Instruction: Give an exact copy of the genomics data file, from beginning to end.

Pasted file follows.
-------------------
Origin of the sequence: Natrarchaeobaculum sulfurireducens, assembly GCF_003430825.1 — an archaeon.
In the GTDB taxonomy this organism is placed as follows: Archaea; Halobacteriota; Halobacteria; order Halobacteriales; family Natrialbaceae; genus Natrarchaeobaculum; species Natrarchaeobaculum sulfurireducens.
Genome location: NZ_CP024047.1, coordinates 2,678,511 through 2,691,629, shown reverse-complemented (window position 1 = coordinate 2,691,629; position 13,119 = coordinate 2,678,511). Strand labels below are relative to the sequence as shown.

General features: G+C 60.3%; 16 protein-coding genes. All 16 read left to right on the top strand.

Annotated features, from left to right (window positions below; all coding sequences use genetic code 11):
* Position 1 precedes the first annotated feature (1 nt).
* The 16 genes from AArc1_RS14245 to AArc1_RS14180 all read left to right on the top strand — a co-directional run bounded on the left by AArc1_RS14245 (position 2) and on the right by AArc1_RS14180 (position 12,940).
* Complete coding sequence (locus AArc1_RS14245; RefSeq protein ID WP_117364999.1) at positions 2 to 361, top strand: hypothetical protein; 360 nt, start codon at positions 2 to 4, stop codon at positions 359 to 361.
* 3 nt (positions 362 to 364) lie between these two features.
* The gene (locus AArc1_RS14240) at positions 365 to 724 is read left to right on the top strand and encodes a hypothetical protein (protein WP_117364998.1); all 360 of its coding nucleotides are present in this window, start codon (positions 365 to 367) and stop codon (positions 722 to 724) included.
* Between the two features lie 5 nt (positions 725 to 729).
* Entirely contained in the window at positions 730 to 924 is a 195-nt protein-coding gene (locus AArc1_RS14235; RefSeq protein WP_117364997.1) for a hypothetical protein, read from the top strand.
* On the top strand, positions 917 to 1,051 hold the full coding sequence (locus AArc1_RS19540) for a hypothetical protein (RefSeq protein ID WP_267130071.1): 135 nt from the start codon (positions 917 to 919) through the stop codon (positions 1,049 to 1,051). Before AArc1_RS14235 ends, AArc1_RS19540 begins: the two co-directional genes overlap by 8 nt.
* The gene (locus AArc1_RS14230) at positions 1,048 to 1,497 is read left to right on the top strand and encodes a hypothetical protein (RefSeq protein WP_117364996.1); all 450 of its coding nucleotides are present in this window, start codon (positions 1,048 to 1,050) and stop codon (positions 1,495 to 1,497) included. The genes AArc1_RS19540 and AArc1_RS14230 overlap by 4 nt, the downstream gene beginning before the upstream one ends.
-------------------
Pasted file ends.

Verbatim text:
Origin of the sequence: Natrarchaeobaculum sulfurireducens, assembly GCF_003430825.1 — an archaeon.
In the GTDB taxonomy this organism is placed as follows: Archaea; Halobacteriota; Halobacteria; order Halobacteriales; family Natrialbaceae; genus Natrarchaeobaculum; species Natrarchaeobaculum sulfurireducens.
Genome location: NZ_CP024047.1, coordinates 2,678,511 through 2,691,629, shown reverse-complemented (window position 1 = coordinate 2,691,629; position 13,119 = coordinate 2,678,511). Strand labels below are relative to the sequence as shown.

General features: G+C 60.3%; 16 protein-coding genes. All 16 read left to right on the top strand.

Annotated features, from left to right (window positions below; all coding sequences use genetic code 11):
* Position 1 precedes the first annotated feature (1 nt).
* The 16 genes from AArc1_RS14245 to AArc1_RS14180 all read left to right on the top strand — a co-directional run bounded on the left by AArc1_RS14245 (position 2) and on the right by AArc1_RS14180 (position 12,940).
* Complete coding sequence (locus AArc1_RS14245; RefSeq protein ID WP_117364999.1) at positions 2 to 361, top strand: hypothetical protein; 360 nt, start codon at positions 2 to 4, stop codon at positions 359 to 361.
* 3 nt (positions 362 to 364) lie between these two features.
* The gene (locus AArc1_RS14240) at positions 365 to 724 is read left to right on the top strand and encodes a hypothetical protein (protein WP_117364998.1); all 360 of its coding nucleotides are present in this window, start codon (positions 365 to 367) and stop codon (positions 722 to 724) included.
* Between the two features lie 5 nt (positions 725 to 729).
* Entirely contained in the window at positions 730 to 924 is a 195-nt protein-coding gene (locus AArc1_RS14235; RefSeq protein WP_117364997.1) for a hypothetical protein, read from the top strand.
* On the top strand, positions 917 to 1,051 hold the full coding sequence (locus AArc1_RS19540) for a hypothetical protein (RefSeq protein ID WP_267130071.1): 135 nt from the start codon (positions 917 to 919) through the stop codon (positions 1,049 to 1,051). Before AArc1_RS14235 ends, AArc1_RS19540 begins: the two co-directional genes overlap by 8 nt.
* The gene (locus AArc1_RS14230) at positions 1,048 to 1,497 is read left to right on the top strand and encodes a hypothetical protein (RefSeq protein WP_117364996.1); all 450 of its coding nucleotides are present in this window, start codon (positions 1,048 to 1,050) and stop codon (positions 1,495 to 1,497) included. The genes AArc1_RS19540 and AArc1_RS14230 overlap by 4 nt, the downstream gene beginning before the upstream one ends.